BRISTOL — A patch of land with severe erosion may be threatening a commonly traversed road near Bristol’s town limits.
Mark Mansewicz, who lives near the property, believes the flood of 2017 kickstarted the dangerous erosion along the bank of the St. Joseph River at C.R. 8.
“I was warned about 10 years ago,” he said. “The guy that warned me used to have a big barge and he’d put in the sea walls and piers. He said it was going to give way, and sure enough, it is.”
Looking at the bank from the road, it’s hard to detect any trouble, but Mansewicz said the area has seen as much as 10 feet of erosion since the flooding, bringing the bank dangerously close to the road.
Trees have fallen, and continue to fall, from the bank into the river, and a utility pole appears to be next. There is no riprock to protect the sandy soil along the bank.
“There’s a bend on the river where it’s just going to keep washing out and eroding,” Mansewicz said.
Mansewicz lives next door to the property, and ownership of the site is unclear, he said.
Mansewicz’s home is the last one on the road outside town boundaries, and the “Welcome to Bristol” sign is near the erosion area. The town may own the lot, he said, because town crews mow it regularly.
The town, however, believes the property is outside its jurisdiction, and the issue would need to be resolved by the county’s highway department.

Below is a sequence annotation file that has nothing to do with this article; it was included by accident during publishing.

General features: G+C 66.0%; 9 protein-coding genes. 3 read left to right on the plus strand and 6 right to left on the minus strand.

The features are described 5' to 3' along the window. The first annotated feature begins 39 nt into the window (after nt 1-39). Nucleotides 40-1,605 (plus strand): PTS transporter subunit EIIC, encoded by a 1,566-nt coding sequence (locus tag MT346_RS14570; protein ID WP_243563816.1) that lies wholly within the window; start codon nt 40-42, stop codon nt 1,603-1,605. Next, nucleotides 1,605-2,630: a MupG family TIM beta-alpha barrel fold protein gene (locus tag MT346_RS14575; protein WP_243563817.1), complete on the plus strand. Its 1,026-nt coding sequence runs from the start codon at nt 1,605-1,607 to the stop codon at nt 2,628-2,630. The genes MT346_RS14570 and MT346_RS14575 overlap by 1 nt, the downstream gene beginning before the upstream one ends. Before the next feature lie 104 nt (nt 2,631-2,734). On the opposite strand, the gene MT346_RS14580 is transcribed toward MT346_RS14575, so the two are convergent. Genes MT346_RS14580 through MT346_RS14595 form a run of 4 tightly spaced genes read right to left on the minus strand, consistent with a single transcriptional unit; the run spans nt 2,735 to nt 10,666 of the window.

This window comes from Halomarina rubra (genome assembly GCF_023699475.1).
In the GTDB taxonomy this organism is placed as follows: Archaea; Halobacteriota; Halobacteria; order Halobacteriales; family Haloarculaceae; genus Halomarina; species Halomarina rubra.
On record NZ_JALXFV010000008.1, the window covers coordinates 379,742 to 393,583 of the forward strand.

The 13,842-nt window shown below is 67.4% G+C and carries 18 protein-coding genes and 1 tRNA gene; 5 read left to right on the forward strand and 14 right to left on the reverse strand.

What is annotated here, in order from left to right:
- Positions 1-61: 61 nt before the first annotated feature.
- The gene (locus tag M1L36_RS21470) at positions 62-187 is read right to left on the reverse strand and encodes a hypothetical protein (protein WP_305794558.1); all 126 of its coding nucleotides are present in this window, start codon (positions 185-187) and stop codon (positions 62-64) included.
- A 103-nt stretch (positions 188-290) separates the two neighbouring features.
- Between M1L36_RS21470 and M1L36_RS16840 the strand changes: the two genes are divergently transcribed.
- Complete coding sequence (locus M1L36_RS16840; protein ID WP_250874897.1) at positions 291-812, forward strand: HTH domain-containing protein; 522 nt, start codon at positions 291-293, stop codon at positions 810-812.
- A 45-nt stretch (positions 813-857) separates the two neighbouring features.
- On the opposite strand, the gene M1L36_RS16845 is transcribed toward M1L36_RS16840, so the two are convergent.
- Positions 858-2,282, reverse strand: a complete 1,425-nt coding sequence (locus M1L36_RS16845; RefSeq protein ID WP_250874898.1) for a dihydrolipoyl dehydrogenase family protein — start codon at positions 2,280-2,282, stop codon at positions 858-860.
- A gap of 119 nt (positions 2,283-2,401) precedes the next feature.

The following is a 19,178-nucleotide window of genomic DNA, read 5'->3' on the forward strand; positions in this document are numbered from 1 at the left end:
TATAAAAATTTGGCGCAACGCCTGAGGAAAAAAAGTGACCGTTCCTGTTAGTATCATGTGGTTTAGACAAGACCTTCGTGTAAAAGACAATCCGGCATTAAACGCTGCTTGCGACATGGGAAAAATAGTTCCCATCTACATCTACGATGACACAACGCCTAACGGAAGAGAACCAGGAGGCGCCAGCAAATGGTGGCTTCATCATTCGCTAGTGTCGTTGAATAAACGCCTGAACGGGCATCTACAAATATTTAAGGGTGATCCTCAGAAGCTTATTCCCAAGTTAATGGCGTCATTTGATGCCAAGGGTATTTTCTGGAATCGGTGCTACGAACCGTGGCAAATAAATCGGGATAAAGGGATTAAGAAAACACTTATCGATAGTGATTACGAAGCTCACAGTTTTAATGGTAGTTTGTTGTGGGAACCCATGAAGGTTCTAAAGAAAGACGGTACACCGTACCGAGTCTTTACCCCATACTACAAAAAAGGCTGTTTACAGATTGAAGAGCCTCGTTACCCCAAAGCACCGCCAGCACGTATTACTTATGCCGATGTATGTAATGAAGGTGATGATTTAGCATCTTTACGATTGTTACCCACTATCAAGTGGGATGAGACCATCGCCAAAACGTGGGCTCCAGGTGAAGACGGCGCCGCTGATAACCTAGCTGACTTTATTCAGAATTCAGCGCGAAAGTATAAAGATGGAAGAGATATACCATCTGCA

The county is willing to take on the project if the ownership issue can be resolved, according to Elkhart County Commissioner Mike Yoder, but river work can be complicated.
“Working in that river gets to be difficult and can require permitting,” he said.
The county has performed bank stabilization on a section of the river near Ox Bow Park along C.R. 45, he said.
In that case, Yoder said, the erosion wasn’t yet dangerous and the highway department was able to fix it with relative ease. Crews put in riprock, which solved the problem. And along the riverbank, residents have traditionally done the same thing.
For the erosion at C.R. 8, that is not the case.
Because the property is so close to the town’s borders, surveyors will have to determine whose property the erosion is on – county or town – before any further action can take place.
“We haven’t had any complaints about it yet,” said county highway engineer Kent Schumacher.
Now that the county knows about the issue, he said, the highway department will take a look.